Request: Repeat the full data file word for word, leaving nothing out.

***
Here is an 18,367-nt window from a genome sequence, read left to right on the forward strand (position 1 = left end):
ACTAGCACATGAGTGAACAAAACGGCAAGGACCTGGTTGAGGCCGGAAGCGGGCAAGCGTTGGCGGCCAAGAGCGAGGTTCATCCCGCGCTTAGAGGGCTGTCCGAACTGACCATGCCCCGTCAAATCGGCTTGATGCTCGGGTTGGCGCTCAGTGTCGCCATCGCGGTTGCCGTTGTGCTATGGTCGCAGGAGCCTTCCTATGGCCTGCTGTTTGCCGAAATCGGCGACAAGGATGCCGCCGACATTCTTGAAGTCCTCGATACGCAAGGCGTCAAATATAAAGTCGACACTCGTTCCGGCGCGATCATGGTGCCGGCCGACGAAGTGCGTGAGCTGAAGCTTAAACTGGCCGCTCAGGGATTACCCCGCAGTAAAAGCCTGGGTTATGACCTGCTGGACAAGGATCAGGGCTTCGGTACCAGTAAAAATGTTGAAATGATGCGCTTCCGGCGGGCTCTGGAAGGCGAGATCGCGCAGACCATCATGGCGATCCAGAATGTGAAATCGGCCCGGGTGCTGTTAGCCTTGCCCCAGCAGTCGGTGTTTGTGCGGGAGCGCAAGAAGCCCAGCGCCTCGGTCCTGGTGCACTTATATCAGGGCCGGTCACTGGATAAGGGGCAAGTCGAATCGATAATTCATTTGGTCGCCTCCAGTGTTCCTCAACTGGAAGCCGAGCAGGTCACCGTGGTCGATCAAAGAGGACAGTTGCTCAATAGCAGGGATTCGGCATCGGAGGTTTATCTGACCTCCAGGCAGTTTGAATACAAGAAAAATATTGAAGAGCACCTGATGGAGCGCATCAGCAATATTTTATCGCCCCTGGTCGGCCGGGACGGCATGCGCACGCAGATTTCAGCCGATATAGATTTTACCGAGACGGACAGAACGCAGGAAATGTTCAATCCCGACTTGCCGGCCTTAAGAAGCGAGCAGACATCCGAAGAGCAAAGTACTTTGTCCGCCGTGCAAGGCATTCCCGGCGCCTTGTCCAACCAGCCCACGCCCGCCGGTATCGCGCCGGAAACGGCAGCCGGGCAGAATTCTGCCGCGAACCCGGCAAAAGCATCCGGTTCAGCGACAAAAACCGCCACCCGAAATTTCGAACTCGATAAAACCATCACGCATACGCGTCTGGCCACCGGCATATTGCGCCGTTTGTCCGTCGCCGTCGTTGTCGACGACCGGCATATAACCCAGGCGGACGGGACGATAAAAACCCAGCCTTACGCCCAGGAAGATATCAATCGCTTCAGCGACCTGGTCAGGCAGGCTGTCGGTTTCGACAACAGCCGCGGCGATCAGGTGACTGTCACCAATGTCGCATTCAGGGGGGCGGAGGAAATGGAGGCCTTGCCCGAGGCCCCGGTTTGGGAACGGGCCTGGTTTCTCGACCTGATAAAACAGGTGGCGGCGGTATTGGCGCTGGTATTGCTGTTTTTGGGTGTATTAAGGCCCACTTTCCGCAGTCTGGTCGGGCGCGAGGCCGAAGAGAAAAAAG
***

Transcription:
Here is an 18,367-nt window from a genome sequence, read left to right on the forward strand (position 1 = left end):
ACTAGCACATGAGTGAACAAAACGGCAAGGACCTGGTTGAGGCCGGAAGCGGGCAAGCGTTGGCGGCCAAGAGCGAGGTTCATCCCGCGCTTAGAGGGCTGTCCGAACTGACCATGCCCCGTCAAATCGGCTTGATGCTCGGGTTGGCGCTCAGTGTCGCCATCGCGGTTGCCGTTGTGCTATGGTCGCAGGAGCCTTCCTATGGCCTGCTGTTTGCCGAAATCGGCGACAAGGATGCCGCCGACATTCTTGAAGTCCTCGATACGCAAGGCGTCAAATATAAAGTCGACACTCGTTCCGGCGCGATCATGGTGCCGGCCGACGAAGTGCGTGAGCTGAAGCTTAAACTGGCCGCTCAGGGATTACCCCGCAGTAAAAGCCTGGGTTATGACCTGCTGGACAAGGATCAGGGCTTCGGTACCAGTAAAAATGTTGAAATGATGCGCTTCCGGCGGGCTCTGGAAGGCGAGATCGCGCAGACCATCATGGCGATCCAGAATGTGAAATCGGCCCGGGTGCTGTTAGCCTTGCCCCAGCAGTCGGTGTTTGTGCGGGAGCGCAAGAAGCCCAGCGCCTCGGTCCTGGTGCACTTATATCAGGGCCGGTCACTGGATAAGGGGCAAGTCGAATCGATAATTCATTTGGTCGCCTCCAGTGTTCCTCAACTGGAAGCCGAGCAGGTCACCGTGGTCGATCAAAGAGGACAGTTGCTCAATAGCAGGGATTCGGCATCGGAGGTTTATCTGACCTCCAGGCAGTTTGAATACAAGAAAAATATTGAAGAGCACCTGATGGAGCGCATCAGCAATATTTTATCGCCCCTGGTCGGCCGGGACGGCATGCGCACGCAGATTTCAGCCGATATAGATTTTACCGAGACGGACAGAACGCAGGAAATGTTCAATCCCGACTTGCCGGCCTTAAGAAGCGAGCAGACATCCGAAGAGCAAAGTACTTTGTCCGCCGTGCAAGGCATTCCCGGCGCCTTGTCCAACCAGCCCACGCCCGCCGGTATCGCGCCGGAAACGGCAGCCGGGCAGAATTCTGCCGCGAACCCGGCAAAAGCATCCGGTTCAGCGACAAAAACCGCCACCCGAAATTTCGAACTCGATAAAACCATCACGCATACGCGTCTGGCCACCGGCATATTGCGCCGTTTGTCCGTCGCCGTCGTTGTCGACGACCGGCATATAACCCAGGCGGACGGGACGATAAAAACCCAGCCTTACGCCCAGGAAGATATCAATCGCTTCAGCGACCTGGTCAGGCAGGCTGTCGGTTTCGACAACAGCCGCGGCGATCAGGTGACTGTCACCAATGTCGCATTCAGGGGGGCGGAGGAAATGGAGGCCTTGCCCGAGGCCCCGGTTTGGGAACGGGCCTGGTTTCTCGACCTGATAAAACAGGTGGCGGCGGTATTGGCGCTGGTATTGCTGTTTTTGGGTGTATTAAGGCCCACTTTCCGCAGTCTGGTCGGGCGCGAGGCCGAAGAGAAAAAAG